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#7 Caterpillar 20 Experiment


Roster #T048 Caterpillar Model Experimental 20

Caterpillar Tractor Co., San Leandro, California

            The Caterpillar Twenty tractor has the distinction of being the first tractor to be designed by the Caterpillar Tractor Co. In early 1926, shortly after C.L. Best Tractor Co. Absorbed the Holt Manufacturing Company to become the Caterpillar Tractor Co., design work on this twenty horsepower machine began at the factor in San Leandro.  In 1927, two Caterpillar Twenty tractors were built as experimental models.  The tractors were built specifically to test the tractor’s design, and after fixing the design flaws they were put into production in October 1927, replacing the Caterpillar 2 Ton tractor. 


Caterpillar Twenty Tractor

Caterpillar Tractor Co., San Leandro, California

             This Caterpillar Twenty Tractor was the first tractor produced by the Caterpillar Tractor Co.  Early tractors designed by the Caterpillar Tractor Co. were gray in color, and it was not until 1931 that the standard color for Caterpillar tractors became yellow.


The Caterpillar Tractor Co. marketed the Caterpillar Twenty as new in size, rating, price, and that the design drew upon the combined experience of the newly merged Best and Holt companies.  The Caterpillar Twenty was popular, and were manufactured until 1933.

The tractor on display here is one of the two models used to test the strengths and weaknesses of the Caterpillar Twenty Tractor’s design. These tractors were run for many days at the testing grounds of the San Leandro factory. One of the tractor test operators was fifteen year old Dan G. Best, son of C.L. Best, who was at the time the chairman of the board of the Caterpillar Tractor Co.


Teenage Dan was given a tractor and told to do whatever he could to stress the machine to its limits and discover what faults might exist. After redesign of the weak points, the Twenty began production in late 1927 replacing the Caterpillar 2 Ton tractor. While the whereabouts of the other Twenty Experimental tractor is unknown, this tractor was used for a time on C.L. Best’s Diamond B ranch at Livingston, California. The same tractor was later given to Dan G. Best, who used it for a few years at his Woodland, California ranch and then parked it.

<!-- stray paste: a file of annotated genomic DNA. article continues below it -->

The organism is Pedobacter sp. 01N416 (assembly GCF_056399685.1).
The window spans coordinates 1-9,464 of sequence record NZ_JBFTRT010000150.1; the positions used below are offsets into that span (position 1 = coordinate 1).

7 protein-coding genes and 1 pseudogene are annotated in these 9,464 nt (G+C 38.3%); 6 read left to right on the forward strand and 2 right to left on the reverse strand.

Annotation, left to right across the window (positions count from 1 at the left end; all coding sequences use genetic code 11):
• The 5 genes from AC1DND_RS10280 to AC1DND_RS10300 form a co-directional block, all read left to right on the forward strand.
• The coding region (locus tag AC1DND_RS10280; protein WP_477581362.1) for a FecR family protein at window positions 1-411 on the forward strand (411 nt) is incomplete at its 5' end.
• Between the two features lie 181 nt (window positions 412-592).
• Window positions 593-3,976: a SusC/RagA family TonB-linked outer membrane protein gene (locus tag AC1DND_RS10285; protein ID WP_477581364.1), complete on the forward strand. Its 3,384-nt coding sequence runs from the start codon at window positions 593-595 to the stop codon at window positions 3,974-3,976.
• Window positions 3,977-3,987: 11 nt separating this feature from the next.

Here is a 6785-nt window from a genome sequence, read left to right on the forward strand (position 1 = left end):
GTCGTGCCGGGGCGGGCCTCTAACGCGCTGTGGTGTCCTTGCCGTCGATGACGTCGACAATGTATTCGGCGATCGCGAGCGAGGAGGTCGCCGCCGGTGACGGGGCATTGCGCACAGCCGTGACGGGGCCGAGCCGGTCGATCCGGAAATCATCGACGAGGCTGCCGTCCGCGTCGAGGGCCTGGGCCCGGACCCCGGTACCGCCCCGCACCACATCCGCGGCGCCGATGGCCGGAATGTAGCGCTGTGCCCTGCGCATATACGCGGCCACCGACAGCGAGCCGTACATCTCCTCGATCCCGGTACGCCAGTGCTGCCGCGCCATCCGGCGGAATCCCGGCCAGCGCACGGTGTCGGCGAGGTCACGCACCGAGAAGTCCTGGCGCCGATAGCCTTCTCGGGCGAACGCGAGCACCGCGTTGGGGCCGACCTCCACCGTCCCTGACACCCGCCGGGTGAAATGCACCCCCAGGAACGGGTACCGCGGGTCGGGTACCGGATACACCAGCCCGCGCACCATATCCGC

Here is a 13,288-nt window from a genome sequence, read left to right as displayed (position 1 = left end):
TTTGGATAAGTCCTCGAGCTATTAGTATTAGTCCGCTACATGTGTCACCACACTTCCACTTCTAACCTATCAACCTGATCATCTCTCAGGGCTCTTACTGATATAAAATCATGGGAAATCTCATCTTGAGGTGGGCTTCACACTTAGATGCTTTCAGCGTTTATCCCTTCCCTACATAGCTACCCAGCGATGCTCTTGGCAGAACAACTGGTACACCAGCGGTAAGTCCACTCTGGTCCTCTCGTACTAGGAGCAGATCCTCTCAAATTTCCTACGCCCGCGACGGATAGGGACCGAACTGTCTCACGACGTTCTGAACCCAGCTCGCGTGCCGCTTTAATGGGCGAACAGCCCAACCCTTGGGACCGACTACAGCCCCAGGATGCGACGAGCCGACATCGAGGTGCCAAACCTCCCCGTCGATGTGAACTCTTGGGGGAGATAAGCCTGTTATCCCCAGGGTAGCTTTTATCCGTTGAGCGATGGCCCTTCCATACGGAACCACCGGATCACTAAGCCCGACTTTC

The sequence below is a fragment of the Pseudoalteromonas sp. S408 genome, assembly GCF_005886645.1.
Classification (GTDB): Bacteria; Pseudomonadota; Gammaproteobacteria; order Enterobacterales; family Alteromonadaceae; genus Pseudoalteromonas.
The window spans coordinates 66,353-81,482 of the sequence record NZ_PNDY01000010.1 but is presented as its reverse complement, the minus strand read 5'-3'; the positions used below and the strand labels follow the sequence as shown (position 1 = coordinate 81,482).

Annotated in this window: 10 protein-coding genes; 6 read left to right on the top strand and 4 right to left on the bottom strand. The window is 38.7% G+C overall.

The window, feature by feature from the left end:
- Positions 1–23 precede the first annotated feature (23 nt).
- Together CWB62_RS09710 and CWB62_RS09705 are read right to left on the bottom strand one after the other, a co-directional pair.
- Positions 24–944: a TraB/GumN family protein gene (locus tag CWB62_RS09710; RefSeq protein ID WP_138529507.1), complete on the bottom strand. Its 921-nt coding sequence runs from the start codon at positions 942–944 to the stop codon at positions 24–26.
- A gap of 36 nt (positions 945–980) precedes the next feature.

Caterpillar Model Sixty

With the formation of the Caterpillar Tractor Co. in 1925, the Best Model Sixty was renamed the Caterpillar Model Sixty. Only minor changes, such as fuel tank, manifolds and seat, were made to the Sixty after 1925. With a total of 18,948 tractors produced by both Best and Caterpillar, this tractor was pivotal in the success of both the C.L. Best Tractor Co. and the Caterpillar Tractor Co. This model remained in production by Caterpillar until 1931.


Caterpillar Diesel 60 1C2

A diesel engine was one of the innovations that C.L. Best thought made for a perfect track-type tractor. After the Caterpillar Tractor Co. was formed in 1925, C.L. Best and his engineers began a quest to build a Diesel engine. That Diesel engine became a reality in 1931 and was paired with a reinforced Sixty running gear.


            The Caterpillar Diesel 60 1C2 was one of the first practical Diesel-powered track-type tractors manufactured. This particular tractor was the second in the Diesel-powered series offered by Caterpillar, and was engineered and manufactured in San Leandro, California. Caterpillar Diesel 60 1C2 was destined to stay in the Woodland, California area.  It was first sold to W.C. Schuder who farmed 2000 acres south of Woodland, California, then to Clarence Danielson, J.J. Stephenson, and finally to Fred C. Heidrick Sr., who placed the tractor in the care of the museum.


Track-type tractors forever changed California history.  The influx of track-type tractors made farming California soil much easier, and really allowed agriculture to boom in the state.  Today, Caterpillar is one of the world’s largest producers of tractors, and the company can trace its success in part to the success of track-type tractors in California. 


“Between 1890 and 1914, the California farm economy fundamentally and swiftly shifted from large-scale ranching and grain-growing operations to smaller-scale, intensive fruit cultivation.  By 1910, the value of intensive crops equaled that of extensive crops, as California emerged as one of the world’s principal producers of grapes, citrus, and various deciduous fruits.”[1]




[1] Alan L. Olmstead and Paul W. Rhode, “The Evolution of California Agriculture, 1850-2000,” 3.

[1] The Caterpillar Story, Caterpillar Inc. (Peoria, IL: Caterpillar Inc., 1990), 25. 

[2] Russell Jones, Caterpillar: Album Number One (Perth: Vintage Tractor Publications, 1983), 1-2. 

[3] Caterpillar Sixty: Photo Archive, edited by P.A. Letourneau (Minneapolis, MN: Iconografix, 1993), 9. 

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